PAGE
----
The long-term ambition is obvious: “When you look at the larger direct investors in the world, they are now in the rolodex of governments looking to sell assets. Hostplus will no doubt become one of those investors.”
It’s all about net return
Despite Hostplus’s unequivocal preference for open-ended structures, Kraiten is open-minded about other strategies. Not open-minded because he is looking to diversify away from Hostplus’s current infrastructure managers – in fact, he is at pains to underline the super-fund is not currently looking for more managers. Just open-minded in the way of someone who appreciates the many ways into the asset class.
Take the hybrid assets in vogue in infrastructure right now – or the “weird and the wonderful,” as Kraiten puts it. He will look at them, but admits Hostplus rarely ever invests in them. “We’ve got approximately 60 percent of Hostplus’s portfolio invested in some pretty ‘weird and wonderful’ stuff in the listed markets, riding out that volatility. We want infrastructure to be boring, like the camel slowly crossing the desert, because it provides the bedrock return for our members,” he says.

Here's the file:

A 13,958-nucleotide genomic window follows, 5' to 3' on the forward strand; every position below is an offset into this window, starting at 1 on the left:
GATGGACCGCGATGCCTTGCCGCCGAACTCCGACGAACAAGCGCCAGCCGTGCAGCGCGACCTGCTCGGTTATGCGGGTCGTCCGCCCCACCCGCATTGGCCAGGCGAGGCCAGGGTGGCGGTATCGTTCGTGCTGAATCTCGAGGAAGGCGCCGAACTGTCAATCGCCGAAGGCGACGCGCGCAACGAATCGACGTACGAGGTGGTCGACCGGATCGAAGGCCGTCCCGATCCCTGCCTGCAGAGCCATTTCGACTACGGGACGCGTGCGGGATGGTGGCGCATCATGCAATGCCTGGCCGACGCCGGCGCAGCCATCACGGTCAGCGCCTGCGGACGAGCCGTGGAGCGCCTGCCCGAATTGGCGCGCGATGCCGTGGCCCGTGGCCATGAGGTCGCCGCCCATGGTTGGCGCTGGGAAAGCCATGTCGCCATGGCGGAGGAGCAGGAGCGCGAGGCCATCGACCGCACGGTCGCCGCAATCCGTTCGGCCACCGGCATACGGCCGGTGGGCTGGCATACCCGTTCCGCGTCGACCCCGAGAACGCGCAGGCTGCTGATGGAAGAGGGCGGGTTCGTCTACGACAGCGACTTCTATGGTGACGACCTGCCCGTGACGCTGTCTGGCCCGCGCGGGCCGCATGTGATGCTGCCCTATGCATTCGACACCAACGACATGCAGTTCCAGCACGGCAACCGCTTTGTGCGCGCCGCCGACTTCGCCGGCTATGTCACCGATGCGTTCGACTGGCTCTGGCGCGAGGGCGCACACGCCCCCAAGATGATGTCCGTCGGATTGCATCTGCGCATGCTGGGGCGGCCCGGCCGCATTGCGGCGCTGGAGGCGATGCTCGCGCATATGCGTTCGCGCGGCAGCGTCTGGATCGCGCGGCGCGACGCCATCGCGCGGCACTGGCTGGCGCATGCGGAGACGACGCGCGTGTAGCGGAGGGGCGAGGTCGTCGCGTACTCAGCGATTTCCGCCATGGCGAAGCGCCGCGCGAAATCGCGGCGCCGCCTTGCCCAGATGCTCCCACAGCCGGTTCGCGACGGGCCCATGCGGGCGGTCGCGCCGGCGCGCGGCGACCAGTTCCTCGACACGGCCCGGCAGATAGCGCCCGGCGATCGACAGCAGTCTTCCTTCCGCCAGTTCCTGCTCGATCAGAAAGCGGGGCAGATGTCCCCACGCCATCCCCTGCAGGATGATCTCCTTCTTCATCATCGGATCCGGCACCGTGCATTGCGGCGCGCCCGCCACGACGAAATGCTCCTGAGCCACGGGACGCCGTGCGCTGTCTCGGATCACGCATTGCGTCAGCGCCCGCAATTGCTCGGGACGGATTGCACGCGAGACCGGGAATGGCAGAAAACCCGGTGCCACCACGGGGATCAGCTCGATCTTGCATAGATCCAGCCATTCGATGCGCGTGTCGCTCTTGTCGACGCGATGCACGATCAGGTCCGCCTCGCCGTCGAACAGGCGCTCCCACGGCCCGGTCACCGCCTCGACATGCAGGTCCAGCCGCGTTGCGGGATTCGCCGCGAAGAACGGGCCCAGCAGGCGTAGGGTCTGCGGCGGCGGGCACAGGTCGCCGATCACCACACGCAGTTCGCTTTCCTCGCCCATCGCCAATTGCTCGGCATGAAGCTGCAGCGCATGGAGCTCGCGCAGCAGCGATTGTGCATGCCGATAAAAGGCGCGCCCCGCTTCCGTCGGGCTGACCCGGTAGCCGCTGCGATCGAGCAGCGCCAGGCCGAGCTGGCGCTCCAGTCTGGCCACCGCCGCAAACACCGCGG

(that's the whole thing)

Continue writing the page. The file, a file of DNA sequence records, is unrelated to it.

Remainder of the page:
That translates into a net return of around 10 percent, mostly on the back of core-type investments. “Our flagship offering, where 85 percent to 90 percent of all our member money is in, has got a benchmark return objective of CPI plus 3.5 percent and CPI plus 4 percent over 10- and 20-year targets. When we achieve these benchmark returns, we’re meeting members’ expectations. However, we’ll always aim to do one better and achieve a net return of 10 percent or above.”
One better sounds about right, considering its infrastructure portfolio returned 11.4 percent for the financial year ending 30 June.
Still, Kraiten finds infrastructure a tricky asset class to benchmark. “Property has its Mercer and IPD indexes; the listed equity markets have got the ASX, the Dow Jones and the FTSE. But infrastructure is such a unique asset class. Someone might see a vending machines business as infrastructure. Others will say it’s got to be an airport or a seaport, which makes it very difficult to develop an index that is able to fully track performance, particularly because each airport and seaport have their own unique characteristics.”
In that sense, net return is Kraiten’s North Star. For example, he does not want to pay ‘2 and 20’ fees to managers, but he could – hypothetically – be persuaded to change his mind: